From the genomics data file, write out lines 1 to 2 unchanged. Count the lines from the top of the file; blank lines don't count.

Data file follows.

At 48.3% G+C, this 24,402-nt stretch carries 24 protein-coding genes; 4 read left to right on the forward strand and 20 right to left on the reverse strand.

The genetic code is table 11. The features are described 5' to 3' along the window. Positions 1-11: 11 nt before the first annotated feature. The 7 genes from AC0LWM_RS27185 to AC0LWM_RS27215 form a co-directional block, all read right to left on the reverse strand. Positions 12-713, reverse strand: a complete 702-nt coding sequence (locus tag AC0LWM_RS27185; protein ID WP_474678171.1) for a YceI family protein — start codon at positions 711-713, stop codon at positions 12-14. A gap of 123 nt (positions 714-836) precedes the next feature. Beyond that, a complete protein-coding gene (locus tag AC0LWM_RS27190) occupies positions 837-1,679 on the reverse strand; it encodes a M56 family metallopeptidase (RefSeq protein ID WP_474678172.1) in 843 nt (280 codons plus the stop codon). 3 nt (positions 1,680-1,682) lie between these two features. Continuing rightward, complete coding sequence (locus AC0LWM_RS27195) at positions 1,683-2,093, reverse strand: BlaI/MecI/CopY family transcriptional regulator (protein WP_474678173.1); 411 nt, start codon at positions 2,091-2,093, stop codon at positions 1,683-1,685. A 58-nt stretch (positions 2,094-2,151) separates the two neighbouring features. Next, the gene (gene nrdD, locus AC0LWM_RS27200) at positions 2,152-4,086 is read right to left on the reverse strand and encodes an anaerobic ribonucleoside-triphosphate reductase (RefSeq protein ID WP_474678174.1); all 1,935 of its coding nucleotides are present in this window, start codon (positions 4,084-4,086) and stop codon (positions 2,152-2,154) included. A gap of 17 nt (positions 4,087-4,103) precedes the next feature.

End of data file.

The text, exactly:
At 48.3% G+C, this 24,402-nt stretch carries 24 protein-coding genes; 4 read left to right on the forward strand and 20 right to left on the reverse strand.

The genetic code is table 11. The features are described 5' to 3' along the window. Positions 1-11: 11 nt before the first annotated feature. The 7 genes from AC0LWM_RS27185 to AC0LWM_RS27215 form a co-directional block, all read right to left on the reverse strand. Positions 12-713, reverse strand: a complete 702-nt coding sequence (locus tag AC0LWM_RS27185; protein ID WP_474678171.1) for a YceI family protein — start codon at positions 711-713, stop codon at positions 12-14. A gap of 123 nt (positions 714-836) precedes the next feature. Beyond that, a complete protein-coding gene (locus tag AC0LWM_RS27190) occupies positions 837-1,679 on the reverse strand; it encodes a M56 family metallopeptidase (RefSeq protein ID WP_474678172.1) in 843 nt (280 codons plus the stop codon). 3 nt (positions 1,680-1,682) lie between these two features. Continuing rightward, complete coding sequence (locus AC0LWM_RS27195) at positions 1,683-2,093, reverse strand: BlaI/MecI/CopY family transcriptional regulator (protein WP_474678173.1); 411 nt, start codon at positions 2,091-2,093, stop codon at positions 1,683-1,685. A 58-nt stretch (positions 2,094-2,151) separates the two neighbouring features. Next, the gene (gene nrdD, locus AC0LWM_RS27200) at positions 2,152-4,086 is read right to left on the reverse strand and encodes an anaerobic ribonucleoside-triphosphate reductase (RefSeq protein ID WP_474678174.1); all 1,935 of its coding nucleotides are present in this window, start codon (positions 4,084-4,086) and stop codon (positions 2,152-2,154) included. A gap of 17 nt (positions 4,087-4,103) precedes the next feature.